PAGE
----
Waiting for his time

Waiting for his time

Waiting for his time

"It was terrible." This was Mayank Agarwal's first response when quizzed about his state of mind after he had bagged a pair against Hyderabad in Karnataka's second group stage game of the Ranji Trophy this season. Agarwal, despite carrying the tag of a talented player ever since his first class debut in 2013, had struggled to be a regular feature of the Karnataka side.

With just 31 runs from three innings in the first two matches of the season, it looked the  same old story was about to unfold for Agarwal. But after that pair came the twist. He slammed the doors of doubt with a triple century in the very next game.

The right-handed opener batted every innings as if it was his last and the results of the enormous hunger made him the story of the season. The consistency of the 26-year-old was almost unbelievable as he racked up 1160 runs in his Ranji campaign to emerge the top run-getter.    

It hardly mattered for Agarwal if the format changed as he was in no mood to stop. Karnataka squandered a strong chance to clinch their ninth Ranji Trophy but they compensated for the slip up with the Vijay Hazare Trophy crown. Agarwal was the star in this tournament as well, scoring 723 runs at an average of 90.37.

As he gears up for the final domestic challenge, the Deodhar Trophy, Agarwal speaks to DH about his fantastic form, the hard work behind it, the goals ahead and more...


What was going through your mind after the dreadful start?

It just didn't feel  right. I felt scratchy. I didn't know what was going to happen. It was  nice of KL (Rahul) and Ronit (More) to come up to me and have a word. Subsequently,  Vinay (Kumar) spoke to me. That felt really nice. To know you have your  team-mates backing you when you're not doing well was good. KL told me 'It's  alright. This is the worst that could have happened. Now look forward. Think positive even if it feels outrageous.'

I went back to my coach RX Murali and worked hard. We had long conversations and he tried hard to remove my mental blocks.

How hard was it to control your aggression and spend time in the middle?

When you're not getting runs, you have to spend  some time at the wicket. Your confidence level isn't high. You have to give yourself that many extra balls, especially if you're playing a four-day game. There's no hurry. When the season started it was difficult. I took 22 balls and never got off the mark against Hyderabad. Those things happen but it's more about playing the situation.

You batted long in the Vijay Hazare Trophy...

That was the plan. We in Karnataka understand as players  that everybody cannot perform in every single match. Every player can't have a great season every time. So guys who are doing well should make sure they take the team through. That's something that we learnt when we won the two trebles. People who do well have to keep pushing harder and harder. If you look at the Ranji Trophy, we messed it up in two sessions. I didn't want that to happen again.

Despite the brilliant run, you missed out on the national selection..

To be honest, the day after the team was announced we had the Vijay Hazare Trophy final to play. And it's all about what you have in your hand and staying in the  present. In today's scenario, we have a lot of games. So there's always something to look forward to.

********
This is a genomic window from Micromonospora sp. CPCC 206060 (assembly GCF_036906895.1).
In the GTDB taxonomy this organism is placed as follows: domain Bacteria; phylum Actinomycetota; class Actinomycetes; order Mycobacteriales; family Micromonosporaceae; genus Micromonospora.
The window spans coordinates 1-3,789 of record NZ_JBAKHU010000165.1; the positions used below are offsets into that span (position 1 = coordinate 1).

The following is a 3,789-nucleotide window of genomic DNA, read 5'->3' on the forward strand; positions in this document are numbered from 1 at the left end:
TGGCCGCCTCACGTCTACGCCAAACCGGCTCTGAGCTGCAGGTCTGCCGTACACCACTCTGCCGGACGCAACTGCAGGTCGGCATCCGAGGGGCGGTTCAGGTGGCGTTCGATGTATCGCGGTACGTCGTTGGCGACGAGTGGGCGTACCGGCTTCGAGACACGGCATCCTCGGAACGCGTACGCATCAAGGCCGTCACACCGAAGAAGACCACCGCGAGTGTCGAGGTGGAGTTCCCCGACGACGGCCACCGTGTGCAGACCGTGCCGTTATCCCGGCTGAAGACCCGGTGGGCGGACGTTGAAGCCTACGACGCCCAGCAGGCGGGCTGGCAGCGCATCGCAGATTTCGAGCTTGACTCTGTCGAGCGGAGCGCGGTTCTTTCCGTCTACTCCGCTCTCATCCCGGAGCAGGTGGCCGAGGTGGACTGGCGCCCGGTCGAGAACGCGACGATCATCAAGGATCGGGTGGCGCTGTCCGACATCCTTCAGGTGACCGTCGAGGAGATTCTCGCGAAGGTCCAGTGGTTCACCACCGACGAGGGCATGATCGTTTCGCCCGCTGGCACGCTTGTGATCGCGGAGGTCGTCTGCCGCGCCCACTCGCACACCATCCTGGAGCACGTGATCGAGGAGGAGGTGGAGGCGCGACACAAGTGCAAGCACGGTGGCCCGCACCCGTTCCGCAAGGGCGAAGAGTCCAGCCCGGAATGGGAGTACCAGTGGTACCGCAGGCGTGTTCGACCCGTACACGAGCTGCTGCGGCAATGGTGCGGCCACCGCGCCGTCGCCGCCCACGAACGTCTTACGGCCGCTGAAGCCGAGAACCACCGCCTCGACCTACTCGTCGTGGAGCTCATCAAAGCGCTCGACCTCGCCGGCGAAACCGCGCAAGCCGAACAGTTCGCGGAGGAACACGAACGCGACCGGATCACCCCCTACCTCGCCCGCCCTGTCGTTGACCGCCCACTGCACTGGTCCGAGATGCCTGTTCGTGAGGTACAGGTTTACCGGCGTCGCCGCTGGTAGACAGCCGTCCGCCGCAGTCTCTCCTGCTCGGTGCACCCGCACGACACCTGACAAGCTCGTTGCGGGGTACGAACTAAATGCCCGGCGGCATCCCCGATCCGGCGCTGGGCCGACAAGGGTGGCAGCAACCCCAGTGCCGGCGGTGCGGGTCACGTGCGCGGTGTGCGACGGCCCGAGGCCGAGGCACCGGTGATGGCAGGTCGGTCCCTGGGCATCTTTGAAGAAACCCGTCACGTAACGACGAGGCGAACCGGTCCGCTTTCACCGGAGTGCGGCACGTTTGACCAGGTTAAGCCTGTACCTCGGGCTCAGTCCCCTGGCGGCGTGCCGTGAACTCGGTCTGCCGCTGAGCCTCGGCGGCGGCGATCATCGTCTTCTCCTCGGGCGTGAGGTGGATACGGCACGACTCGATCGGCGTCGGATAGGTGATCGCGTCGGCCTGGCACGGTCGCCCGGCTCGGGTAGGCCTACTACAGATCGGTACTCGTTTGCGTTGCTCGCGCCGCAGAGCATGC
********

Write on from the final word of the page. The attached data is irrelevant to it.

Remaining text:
What changes have you brought into your fitness regime?

When I was 20, I was a little more chubby. I had  to shed some kilos. I used to hit the gym, train hard but I wasn't able to see the results.

That's when I said I would do a lot of long-distance running and go on an all-protein diet and try and completely cut out carbohydrate. For one and a half months I did that. I dropped about 10 kilos in that period. This was when I was playing for RCB. I've been working hard on my training from then on. If I am going for a run between the games, I do about 6km. But if I am running in the off-season or when there is a two-three week break, I will   do 12-15 km sessions.

This has been a dream run. How are you handling the attention?

It's something our seniors have done in Karnataka. Also it's the  dressing room environment, where you're always looking to play for the team, always talking about the team. Obviously the team comes above every individual. I come with the thought that no individual is bigger than the team or the game. Whether I have got runs previously or not, today is a new day. I have to start from zero. We have to be aware of that and be humble. I know this game is a great leveller. If there is a process helping you get runs, then you don't change that.

You were prolific run-scorer at the U-19 level. Do you feel you done justice to your talent?

Whenever someone questioned me saying, 'Oh you were right on track,  what happened?' you do sit back and think about it. But I feel everyone walks a different path. Everyone makes their journey differently. There is no point in comparing. You shouldn't sit and compare and say' 'Oh, how come he's got there early and I am not getting there'. Everyone has his own journey. Your time will come when it has to.

What changes do you see in you as a player now?

I think the difference is that I know my game better and I know myself  better now. Having got those insights, I feel I can deal with situations better.

How do you switch off from the game?

I like to spend time at home. We have got a quiet place  in Electronic City. I go home, spend a lot of time with family and once in a while go out for a movie, go out for a couple of meals with friends but nothing apart from that. It's about switching your brain off and completely giving yourself some time.


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